The HELIX 12 has two primary purposes for Crews: It maps using Humminbird’s LakeMaster technology and it also sees what’s beneath and beside the boat using Humminbird’s Side Imaging.
“LakeMaster can be more detailed wherever they have mapping of it,” Crews said.
LakeMaster is Humminbird’s proprietary mapping software, which has very detailed maps of many fisheries. On lakes where LakeMaster doesn’t have a map, however, other mapping software still proves quite invaluable.
Having the Lowrance at the console as well, Crews is able to quickly compare maps from multiple sources and find the best topographic lines possible on the go.
“I still use Navionics on my Lowrance,” said Crews. “Navionics is very good. What most people don’t know is that a lot of Navionics mapping is done through user input. Users upload sonar logs to Navionics and they update it periodically based on user input. I think that’s both cool and super helpful.”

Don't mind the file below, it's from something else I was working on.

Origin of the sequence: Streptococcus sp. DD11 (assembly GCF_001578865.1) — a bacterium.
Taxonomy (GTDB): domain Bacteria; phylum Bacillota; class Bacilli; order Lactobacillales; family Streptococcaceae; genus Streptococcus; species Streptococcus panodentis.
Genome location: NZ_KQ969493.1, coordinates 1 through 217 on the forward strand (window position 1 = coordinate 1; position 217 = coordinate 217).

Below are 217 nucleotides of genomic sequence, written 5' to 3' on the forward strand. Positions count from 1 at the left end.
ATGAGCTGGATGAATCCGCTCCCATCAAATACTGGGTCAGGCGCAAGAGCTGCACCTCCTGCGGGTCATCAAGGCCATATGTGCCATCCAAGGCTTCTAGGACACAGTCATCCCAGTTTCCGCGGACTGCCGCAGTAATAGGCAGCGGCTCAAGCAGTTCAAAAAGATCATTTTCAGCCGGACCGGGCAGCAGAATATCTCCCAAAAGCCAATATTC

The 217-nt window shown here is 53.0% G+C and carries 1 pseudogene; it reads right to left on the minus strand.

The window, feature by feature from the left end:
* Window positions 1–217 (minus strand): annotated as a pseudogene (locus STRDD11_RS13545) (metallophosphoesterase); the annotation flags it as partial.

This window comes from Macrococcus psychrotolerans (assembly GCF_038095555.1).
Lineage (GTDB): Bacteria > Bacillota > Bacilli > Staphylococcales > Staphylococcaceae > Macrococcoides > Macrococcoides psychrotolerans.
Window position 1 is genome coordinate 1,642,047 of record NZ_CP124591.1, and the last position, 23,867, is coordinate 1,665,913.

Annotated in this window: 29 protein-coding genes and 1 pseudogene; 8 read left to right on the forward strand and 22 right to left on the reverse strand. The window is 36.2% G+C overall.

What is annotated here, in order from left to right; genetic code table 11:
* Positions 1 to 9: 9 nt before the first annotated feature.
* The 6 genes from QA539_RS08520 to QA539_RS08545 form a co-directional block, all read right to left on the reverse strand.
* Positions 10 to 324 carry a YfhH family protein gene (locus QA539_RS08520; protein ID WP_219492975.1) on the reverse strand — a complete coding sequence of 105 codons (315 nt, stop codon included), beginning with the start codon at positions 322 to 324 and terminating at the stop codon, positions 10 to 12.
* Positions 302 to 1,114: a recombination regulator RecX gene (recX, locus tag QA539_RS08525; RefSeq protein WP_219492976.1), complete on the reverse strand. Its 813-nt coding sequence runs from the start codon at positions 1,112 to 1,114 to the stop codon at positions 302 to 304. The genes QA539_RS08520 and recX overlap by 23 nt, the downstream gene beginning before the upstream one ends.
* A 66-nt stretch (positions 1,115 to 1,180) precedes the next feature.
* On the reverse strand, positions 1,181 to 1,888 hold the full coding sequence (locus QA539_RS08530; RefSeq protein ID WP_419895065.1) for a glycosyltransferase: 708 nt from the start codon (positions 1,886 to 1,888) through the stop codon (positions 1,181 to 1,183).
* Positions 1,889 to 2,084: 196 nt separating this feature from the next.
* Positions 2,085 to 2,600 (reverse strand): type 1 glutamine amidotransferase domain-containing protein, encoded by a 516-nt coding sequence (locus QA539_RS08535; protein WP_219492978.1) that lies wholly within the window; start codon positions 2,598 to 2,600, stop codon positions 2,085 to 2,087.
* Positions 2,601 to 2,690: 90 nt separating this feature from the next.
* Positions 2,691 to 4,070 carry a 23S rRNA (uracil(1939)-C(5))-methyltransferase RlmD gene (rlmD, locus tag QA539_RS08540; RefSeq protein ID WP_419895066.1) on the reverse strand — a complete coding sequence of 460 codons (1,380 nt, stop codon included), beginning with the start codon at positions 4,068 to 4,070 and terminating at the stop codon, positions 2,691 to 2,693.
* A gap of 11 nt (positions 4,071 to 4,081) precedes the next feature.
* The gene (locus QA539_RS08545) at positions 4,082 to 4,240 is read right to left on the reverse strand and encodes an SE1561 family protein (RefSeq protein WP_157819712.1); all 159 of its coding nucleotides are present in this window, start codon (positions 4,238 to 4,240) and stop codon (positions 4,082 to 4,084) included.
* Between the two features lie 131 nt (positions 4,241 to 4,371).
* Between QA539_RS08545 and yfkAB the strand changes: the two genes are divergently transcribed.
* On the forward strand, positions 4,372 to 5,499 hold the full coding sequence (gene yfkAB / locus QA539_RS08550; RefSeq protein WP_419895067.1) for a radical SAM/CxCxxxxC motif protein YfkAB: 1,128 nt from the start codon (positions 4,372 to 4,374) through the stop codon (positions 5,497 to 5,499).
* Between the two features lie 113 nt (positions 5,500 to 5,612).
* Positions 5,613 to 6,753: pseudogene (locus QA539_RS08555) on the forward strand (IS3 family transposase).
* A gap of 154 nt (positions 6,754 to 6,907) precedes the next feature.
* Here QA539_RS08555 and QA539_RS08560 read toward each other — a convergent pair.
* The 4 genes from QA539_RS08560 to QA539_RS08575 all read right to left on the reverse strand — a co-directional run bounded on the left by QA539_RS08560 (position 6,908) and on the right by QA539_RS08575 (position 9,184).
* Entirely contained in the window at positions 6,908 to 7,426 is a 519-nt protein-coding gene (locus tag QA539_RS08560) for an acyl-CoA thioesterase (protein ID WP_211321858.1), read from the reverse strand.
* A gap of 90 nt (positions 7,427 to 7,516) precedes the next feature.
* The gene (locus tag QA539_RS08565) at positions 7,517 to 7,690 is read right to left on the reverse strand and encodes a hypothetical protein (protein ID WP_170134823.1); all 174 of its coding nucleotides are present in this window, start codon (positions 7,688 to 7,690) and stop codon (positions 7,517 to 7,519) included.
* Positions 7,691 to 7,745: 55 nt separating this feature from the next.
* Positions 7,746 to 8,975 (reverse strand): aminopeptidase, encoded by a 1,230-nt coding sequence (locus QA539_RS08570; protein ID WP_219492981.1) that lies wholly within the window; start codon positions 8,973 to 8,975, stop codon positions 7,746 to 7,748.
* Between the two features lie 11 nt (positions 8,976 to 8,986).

In addition to mapping, Crews uses the Humminbird to scan for cover, bait and bass alongside the boat while idling.
“Humminbird was the first with the Side Imaging and they’re still really good at it,” Crews said.
Humminbird’s MEGA Side Imaging, in Crews’ opinion, is an excellent option. That being said, he stresses that other products are really good as well.
“Lowrance is really good,” Crews said. “And with Garmin’s new transducer that recently came out, their stuff looks awesome, too.”
So if Crews is using Humminbird’s mapping and Side Imaging at the console, what’s the purpose for having a Lowrance there as well?
“Lowrance’s user interface is solid and it has great mapping and waypoint management.”
Crews prefers to mark, store and manage his waypoints using his Lowrance unit. He uses the Humminbird with Side Imaging to scan the bottom but when he sees something he’s interested in marking, he’ll actually mark the waypoint on his Lowrance unit. To be able to mark things off to the side of the boat like this, Crews is simultaneously running Lowrance’s Side Scan technology on his HDS-12.